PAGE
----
Breastfeeding is good for you and your baby. Talk to your midwife, mental health specialist or GP if you want to breastfeed and are taking medications for your mental health.
They will talk to you about medications that you could take. Most medicines can be taken while you’re breastfeeding without harming your baby. Small amounts of any drug you take may pass through your breastmilk, but generally it is low.
There are a few medications that may affect your baby. In this case, your healthcare professional will talk to you about:
- what the risks are to your baby for the type of medication you need
- the risks and benefits of starting, stopping, carrying on with or changing your medication
- what your other treatment options are (for example, ‘talking treatments’ (psychological therapies).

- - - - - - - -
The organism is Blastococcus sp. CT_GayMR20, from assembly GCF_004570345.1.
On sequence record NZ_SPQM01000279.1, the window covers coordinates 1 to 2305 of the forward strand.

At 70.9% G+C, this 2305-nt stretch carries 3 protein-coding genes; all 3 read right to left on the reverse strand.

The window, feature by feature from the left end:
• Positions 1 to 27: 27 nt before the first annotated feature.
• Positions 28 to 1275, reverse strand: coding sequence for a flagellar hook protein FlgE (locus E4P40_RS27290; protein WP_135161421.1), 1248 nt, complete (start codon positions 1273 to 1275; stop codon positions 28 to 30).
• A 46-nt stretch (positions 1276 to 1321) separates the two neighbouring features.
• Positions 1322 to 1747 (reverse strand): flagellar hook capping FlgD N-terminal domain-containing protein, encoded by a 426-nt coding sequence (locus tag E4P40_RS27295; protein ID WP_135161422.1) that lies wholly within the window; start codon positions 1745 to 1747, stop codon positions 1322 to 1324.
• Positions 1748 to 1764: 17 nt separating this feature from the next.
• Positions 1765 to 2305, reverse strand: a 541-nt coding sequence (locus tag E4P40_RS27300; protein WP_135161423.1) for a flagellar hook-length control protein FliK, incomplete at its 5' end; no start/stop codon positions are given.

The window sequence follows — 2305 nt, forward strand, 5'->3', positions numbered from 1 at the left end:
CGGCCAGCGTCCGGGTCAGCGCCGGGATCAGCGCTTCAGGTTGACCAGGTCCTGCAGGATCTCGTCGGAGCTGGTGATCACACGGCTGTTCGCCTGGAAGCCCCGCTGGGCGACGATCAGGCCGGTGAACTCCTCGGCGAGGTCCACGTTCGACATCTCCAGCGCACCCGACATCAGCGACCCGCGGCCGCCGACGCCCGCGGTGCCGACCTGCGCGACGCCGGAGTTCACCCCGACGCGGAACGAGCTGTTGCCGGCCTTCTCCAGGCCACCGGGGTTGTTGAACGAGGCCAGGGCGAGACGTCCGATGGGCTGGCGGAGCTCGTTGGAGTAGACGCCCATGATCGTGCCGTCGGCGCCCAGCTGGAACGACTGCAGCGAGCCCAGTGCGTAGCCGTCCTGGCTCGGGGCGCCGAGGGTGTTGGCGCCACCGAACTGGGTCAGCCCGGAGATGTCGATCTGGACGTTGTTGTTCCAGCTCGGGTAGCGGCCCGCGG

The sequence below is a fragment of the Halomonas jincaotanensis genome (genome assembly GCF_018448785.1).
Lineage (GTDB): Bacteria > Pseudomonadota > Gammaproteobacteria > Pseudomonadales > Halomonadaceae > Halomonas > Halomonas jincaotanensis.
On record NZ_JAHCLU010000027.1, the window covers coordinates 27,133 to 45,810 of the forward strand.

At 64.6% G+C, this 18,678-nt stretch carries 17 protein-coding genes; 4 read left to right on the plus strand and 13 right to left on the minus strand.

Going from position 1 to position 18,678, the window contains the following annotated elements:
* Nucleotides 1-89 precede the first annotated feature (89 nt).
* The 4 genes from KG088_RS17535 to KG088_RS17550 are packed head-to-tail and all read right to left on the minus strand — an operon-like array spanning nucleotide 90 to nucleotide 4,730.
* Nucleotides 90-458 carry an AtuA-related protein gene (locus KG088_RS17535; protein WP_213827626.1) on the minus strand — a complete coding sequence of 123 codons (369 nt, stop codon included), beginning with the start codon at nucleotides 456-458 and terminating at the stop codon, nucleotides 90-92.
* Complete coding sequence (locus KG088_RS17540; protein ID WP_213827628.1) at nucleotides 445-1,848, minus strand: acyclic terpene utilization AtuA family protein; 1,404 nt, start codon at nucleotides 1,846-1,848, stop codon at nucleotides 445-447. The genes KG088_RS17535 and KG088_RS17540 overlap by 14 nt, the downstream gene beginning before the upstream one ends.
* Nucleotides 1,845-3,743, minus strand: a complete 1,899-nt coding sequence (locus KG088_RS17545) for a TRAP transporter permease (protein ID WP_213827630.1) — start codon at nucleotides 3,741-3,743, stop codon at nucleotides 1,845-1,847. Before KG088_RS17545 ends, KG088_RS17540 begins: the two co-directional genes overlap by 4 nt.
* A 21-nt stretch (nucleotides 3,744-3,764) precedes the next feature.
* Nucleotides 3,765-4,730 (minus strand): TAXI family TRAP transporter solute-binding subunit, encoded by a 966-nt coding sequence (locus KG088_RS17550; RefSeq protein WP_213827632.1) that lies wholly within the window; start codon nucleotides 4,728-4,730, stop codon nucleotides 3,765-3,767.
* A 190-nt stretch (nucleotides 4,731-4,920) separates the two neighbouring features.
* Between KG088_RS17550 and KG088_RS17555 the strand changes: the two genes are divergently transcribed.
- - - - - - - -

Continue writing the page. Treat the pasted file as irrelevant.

“I have always struggled with my mental health and take medication for this. I decided to see my GP before we started trying for a baby to discuss my concerns. We decided that given my long history with mental health problems, it would be safest for me to stay on my medication during pregnancy and while breastfeeding.”
If you are breastfeeding and taking medication for a mental health problem, your baby should be checked regularly for any side effects.
There are some medications that aren’t suitable for breastfeeding, such as lithium, but you may need them to stay well. In this case, your healthcare professional should give you more support and information about formula feeding your baby.
There may be other reasons why breastfeeding is not for you. For example, if you’re not having any sleep because you’re up feeding the baby this can impact your mental health. Some women decide to bottle feed their baby so their partner can do the night feeds while they catch up on sleep. There’s no need to feel guilty if you decide not to breastfeed. Your baby needs you to be well.
This content is currently being reviewed by our team. Updated information will be coming soon.